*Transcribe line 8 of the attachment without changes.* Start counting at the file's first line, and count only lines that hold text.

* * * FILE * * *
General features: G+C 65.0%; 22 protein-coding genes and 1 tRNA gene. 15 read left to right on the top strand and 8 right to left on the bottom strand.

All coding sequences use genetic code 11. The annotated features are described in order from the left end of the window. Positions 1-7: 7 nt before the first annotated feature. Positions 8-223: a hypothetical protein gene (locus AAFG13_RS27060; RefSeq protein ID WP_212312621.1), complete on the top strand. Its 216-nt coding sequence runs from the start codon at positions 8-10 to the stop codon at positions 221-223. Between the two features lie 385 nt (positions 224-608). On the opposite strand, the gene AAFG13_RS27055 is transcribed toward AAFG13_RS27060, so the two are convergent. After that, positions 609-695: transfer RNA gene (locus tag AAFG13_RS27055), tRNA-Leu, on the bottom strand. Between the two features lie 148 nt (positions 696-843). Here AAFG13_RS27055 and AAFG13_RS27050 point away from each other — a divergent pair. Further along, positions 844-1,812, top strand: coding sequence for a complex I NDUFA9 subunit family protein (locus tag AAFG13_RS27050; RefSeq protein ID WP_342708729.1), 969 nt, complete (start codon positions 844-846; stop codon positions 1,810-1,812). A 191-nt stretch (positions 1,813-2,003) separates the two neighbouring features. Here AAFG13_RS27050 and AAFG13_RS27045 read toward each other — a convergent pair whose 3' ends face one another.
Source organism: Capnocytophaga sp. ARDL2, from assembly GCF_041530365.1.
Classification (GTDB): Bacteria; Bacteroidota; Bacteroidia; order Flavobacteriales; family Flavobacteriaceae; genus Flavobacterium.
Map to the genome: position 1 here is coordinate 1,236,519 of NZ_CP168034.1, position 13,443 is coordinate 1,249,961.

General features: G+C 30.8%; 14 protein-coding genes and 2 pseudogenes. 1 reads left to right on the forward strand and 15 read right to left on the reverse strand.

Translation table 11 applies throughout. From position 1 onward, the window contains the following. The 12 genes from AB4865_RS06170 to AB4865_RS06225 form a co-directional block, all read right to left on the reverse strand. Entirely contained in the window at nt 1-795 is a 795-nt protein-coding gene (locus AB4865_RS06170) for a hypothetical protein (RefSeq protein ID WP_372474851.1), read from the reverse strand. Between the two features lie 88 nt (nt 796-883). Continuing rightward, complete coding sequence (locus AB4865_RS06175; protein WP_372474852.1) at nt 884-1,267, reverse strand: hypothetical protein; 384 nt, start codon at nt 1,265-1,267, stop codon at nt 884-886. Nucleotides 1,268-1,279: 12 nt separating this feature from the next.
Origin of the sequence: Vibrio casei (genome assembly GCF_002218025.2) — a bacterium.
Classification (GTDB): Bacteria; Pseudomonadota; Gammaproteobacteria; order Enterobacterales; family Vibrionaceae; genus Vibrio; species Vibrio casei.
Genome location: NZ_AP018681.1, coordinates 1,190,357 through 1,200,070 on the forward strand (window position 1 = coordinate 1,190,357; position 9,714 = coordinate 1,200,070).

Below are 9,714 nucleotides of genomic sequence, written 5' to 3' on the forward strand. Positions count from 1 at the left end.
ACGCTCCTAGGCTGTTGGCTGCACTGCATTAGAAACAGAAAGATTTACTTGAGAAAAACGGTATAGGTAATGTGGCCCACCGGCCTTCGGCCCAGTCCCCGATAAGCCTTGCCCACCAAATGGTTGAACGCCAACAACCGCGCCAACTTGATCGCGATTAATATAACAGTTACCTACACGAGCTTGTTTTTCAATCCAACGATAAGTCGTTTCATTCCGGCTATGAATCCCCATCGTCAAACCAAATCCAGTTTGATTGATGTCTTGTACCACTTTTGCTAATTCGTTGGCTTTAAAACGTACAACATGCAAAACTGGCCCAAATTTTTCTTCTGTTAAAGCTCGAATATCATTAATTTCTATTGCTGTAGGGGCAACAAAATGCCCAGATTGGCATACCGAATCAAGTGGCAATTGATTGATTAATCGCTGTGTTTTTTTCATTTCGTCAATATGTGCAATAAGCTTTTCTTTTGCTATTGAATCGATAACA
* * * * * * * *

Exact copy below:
Origin of the sequence: Vibrio casei (genome assembly GCF_002218025.2) — a bacterium.